The City of Bethel received violations for not monitoring some of its water that was hauled in trucks to residences or piped into Housing Subdivision. The city has disputed some of the violations and the Department of Environmental Conservation, who handed them out, says they’re pretty routine.
The violations were announced in this year’s Annual Water Quality Report which is a federal requirement by the Safe Drinking Water Act. The report was sent out to residents’ mail boxes recently even though the violations were given to the city in February by the Alaska Department of Conservation.
Two violations were for not testing for two different contaminants at the Bethel Heights Plant in 2012: disinfection by-products and nitrate. Prolonged consumption of both can cause serious health risks. Too much nitrate for babies can even cause death.
Still, the DEC says the violations aren’t that serious and that they hand them out often. Heather Newman is an Environmental Program Manager.
“They are very common,” Newman says. “Especially in this particular situation when they’ve already returned to compliance. When it becomes a bigger deal is when you have an on going issue where you’re not getting any samples at all and we have no data.”
That’s not the case for Bethel, says Leah Van Sandt, Environmental Program Specialist with the DEC.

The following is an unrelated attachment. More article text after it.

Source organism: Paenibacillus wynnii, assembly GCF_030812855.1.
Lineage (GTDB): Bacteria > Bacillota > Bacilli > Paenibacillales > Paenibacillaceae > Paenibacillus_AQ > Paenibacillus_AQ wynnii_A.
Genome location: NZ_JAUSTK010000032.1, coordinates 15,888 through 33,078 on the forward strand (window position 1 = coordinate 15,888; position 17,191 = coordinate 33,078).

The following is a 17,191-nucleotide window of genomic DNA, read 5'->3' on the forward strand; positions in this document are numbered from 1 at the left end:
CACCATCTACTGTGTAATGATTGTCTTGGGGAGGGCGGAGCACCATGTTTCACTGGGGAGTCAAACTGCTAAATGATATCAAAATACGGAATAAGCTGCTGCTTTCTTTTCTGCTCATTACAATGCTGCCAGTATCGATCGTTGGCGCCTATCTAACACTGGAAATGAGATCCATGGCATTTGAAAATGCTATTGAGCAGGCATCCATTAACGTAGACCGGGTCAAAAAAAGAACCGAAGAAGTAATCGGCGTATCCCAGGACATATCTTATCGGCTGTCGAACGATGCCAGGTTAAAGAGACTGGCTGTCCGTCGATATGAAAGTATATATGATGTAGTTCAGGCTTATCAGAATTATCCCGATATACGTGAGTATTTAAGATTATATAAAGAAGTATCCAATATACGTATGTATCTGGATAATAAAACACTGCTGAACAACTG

“The city responded rather promptly and they actually achieved, which means they returned to compliance by monitoring for those contaminants,” Van Sandt says.
The report shows that all contaminants that were tested at the plant in 2012 came in below risk level.
In the report, the city also received two violations for not testing two water trucks in two months last year. The city and DEC says there had been a mix up and one of the violations was inaccurate.
The city is required to sample the water every month in every truck for the bacteria total coliform. The report shows that the city missed doing that twice in 2012, once for a truck in July and once for another truck in January.
Van Sandt says the city had mixed up the 2012 and 2013 samples, so, they actually did test the truck in January of 2012 but missed this year. Since they already corrected this year’s problem there won’t be a violation for it later on.
The city says the other truck was out of service for the month of July which is why it wasn’t tested. The state hadn’t received that information yet, but says they were just concerned that it got back on track the following month.
The report shows that all other samples that were taken all year tested negative for coliform.
The violations don’t carry any fines with them. Van Sandt says that would happen only if it was a repeated issue for an extended period of time. She says these are more like notices.
“It’s just a notice that they failed to monitor,” she says. “We just let them know that they have violated the routine monitoring.”
In a written statement from Acting City Manager, Larry Elarton, the city has been testing for the contaminants this year.
“We would like to assure the public that the items discussed regarding the Bethel Heights Treatment Plant have been addressed and we are in compliance with all DEC regulations and testing requirements.”